Mon, Jan 13, 2020
One of the most important barriers to robust global cybersecurity is the shortage of capable individuals in the workforce pipeline. By 2021, predictions suggest that the world will have more than 3.5 million unfilled cybersecurity jobs, with both the private and public sectors facing hiring shortages. While the United States has budding international relations, cybersecurity, and IT-focused academic programs, very little has been done to address the interaction between them, which will be crucial for the success of future cybersecurity professionals.
New Atlanticist by Will Loomis,
Tue, Jan 7, 2020
Iran’s government will feel the need to retaliate against the United States, but it does not wish to ignite a prolonged war with the United States. The regime’s near-term aim is to demonstrate to its domestic and regional constituencies that it has the capability and the resolve to avenge Soleimani’s killing and, more strategically, to drum up support for hardliners ahead of legislative elections next month. While Iran has a number of options available, its cyber toolkit not one to be overlooked.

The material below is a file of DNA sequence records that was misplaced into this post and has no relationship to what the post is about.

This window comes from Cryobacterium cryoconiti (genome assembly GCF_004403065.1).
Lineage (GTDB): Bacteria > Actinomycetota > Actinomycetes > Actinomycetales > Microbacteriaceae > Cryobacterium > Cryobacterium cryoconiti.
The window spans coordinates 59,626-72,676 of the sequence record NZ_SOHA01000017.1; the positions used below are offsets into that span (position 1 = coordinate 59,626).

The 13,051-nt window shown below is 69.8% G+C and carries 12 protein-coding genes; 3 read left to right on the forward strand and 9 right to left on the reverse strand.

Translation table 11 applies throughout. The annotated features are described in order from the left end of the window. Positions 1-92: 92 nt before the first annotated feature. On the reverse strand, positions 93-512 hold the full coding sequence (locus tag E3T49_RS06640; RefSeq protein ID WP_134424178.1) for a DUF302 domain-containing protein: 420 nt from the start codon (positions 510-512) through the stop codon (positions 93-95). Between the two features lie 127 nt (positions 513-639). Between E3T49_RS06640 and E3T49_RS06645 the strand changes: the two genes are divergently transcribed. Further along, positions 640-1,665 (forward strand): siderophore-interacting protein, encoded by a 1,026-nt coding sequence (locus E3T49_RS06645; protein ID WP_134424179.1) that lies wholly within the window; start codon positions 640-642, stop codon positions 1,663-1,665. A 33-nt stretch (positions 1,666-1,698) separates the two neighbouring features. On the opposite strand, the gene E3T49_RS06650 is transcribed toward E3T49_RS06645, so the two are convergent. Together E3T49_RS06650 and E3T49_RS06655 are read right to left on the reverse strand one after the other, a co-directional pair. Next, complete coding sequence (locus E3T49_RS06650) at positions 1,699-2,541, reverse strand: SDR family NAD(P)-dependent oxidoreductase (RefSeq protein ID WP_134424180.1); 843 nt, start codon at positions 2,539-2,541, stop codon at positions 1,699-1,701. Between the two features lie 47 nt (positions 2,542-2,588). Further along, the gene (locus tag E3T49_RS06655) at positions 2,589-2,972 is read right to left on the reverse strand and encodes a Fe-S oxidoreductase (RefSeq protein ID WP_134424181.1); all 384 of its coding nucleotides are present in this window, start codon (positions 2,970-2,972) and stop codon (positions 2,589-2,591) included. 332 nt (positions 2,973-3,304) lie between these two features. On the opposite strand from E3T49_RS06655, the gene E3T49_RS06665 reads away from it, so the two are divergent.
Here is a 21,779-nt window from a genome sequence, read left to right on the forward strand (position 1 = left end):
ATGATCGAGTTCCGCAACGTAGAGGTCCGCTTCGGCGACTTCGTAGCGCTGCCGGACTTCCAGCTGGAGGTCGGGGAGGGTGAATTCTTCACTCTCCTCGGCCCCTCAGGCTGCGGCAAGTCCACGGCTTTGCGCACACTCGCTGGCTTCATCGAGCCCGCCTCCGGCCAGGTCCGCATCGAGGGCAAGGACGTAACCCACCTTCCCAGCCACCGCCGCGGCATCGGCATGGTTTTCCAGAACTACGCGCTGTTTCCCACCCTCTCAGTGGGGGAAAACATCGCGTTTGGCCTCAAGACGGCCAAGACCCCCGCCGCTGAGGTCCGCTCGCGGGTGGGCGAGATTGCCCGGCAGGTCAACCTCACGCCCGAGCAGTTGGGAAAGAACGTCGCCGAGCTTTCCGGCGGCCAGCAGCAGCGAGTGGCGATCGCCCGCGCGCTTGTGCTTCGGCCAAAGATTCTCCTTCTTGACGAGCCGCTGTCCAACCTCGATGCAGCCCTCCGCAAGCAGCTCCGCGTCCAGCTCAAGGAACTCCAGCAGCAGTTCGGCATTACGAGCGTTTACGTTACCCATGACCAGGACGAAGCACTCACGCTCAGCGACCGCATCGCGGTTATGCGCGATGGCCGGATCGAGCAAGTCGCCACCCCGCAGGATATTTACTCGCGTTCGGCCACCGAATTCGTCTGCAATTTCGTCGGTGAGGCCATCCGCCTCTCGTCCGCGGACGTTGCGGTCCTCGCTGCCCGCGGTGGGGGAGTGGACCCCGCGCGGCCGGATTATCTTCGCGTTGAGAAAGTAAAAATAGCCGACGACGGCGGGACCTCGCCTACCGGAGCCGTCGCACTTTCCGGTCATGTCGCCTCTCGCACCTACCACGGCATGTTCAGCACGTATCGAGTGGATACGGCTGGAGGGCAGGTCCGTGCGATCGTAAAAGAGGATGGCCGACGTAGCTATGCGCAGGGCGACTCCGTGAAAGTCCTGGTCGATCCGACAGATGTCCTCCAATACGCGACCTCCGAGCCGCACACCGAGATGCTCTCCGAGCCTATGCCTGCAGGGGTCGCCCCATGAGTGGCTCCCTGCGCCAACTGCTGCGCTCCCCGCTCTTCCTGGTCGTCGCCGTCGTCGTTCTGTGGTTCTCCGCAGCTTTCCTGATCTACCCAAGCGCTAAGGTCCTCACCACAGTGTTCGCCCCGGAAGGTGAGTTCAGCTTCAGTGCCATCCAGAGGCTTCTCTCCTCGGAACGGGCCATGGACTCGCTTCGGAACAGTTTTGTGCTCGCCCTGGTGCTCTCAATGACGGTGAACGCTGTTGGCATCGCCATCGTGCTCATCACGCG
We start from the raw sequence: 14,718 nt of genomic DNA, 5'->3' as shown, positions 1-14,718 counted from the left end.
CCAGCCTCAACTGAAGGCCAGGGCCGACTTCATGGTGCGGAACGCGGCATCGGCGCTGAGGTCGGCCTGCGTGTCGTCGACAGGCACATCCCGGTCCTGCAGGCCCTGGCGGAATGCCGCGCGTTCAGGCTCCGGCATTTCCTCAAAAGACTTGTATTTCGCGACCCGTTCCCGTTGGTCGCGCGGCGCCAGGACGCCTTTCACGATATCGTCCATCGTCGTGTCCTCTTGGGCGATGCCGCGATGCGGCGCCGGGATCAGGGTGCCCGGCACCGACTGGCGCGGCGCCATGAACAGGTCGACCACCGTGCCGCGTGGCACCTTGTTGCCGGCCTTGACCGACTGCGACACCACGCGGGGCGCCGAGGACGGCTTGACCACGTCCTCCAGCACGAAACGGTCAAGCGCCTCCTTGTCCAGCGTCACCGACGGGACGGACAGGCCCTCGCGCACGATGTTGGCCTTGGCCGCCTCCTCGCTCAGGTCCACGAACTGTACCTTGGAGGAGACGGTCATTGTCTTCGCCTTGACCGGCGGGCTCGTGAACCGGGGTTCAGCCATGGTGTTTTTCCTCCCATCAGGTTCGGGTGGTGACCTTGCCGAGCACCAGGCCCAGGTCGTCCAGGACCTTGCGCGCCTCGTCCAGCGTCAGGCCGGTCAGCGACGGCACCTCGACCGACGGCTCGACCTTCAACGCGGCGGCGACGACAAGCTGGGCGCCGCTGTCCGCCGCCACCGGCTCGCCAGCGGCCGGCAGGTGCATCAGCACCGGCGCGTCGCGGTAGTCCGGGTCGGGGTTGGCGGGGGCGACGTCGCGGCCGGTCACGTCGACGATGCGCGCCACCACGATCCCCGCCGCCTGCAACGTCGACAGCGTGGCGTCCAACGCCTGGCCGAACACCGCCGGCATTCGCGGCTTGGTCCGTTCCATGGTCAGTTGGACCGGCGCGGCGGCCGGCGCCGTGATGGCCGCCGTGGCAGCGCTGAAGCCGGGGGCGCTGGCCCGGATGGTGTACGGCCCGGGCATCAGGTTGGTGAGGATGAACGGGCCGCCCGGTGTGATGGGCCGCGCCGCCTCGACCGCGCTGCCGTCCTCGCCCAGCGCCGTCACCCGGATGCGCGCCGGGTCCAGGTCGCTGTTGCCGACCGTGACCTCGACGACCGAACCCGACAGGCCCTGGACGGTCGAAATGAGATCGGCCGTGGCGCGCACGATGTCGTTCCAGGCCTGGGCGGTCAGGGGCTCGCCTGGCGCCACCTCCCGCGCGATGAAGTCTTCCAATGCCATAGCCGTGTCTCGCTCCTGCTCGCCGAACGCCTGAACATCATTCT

Wed, May 22, 2019
Did the IDF’s airstrike ‘cross the Rubicon’ by using lethal force in response to hacking? On the weekend of May 5, a month after a truce was agreed between Israel and Hamas forces in the Gaza Strip, violence again rose to levels not seen since 2014.
William Loomis is a program assistant with the Atlantic Council’s Cyber Statecraft Initiative, within the Scowcroft Center for Strategy and Security. In this role, he manages a wide range of projects at the nexus of geopolitics and national security with cyberspace. Prior to joining the Atlantic Council, he worked on market research and strategy at an emerging technology start-up in Madrid, Spain.
Originally from New York, he holds a BA in Political Science, with a focus on International Relations and Securities Studies from Colgate University.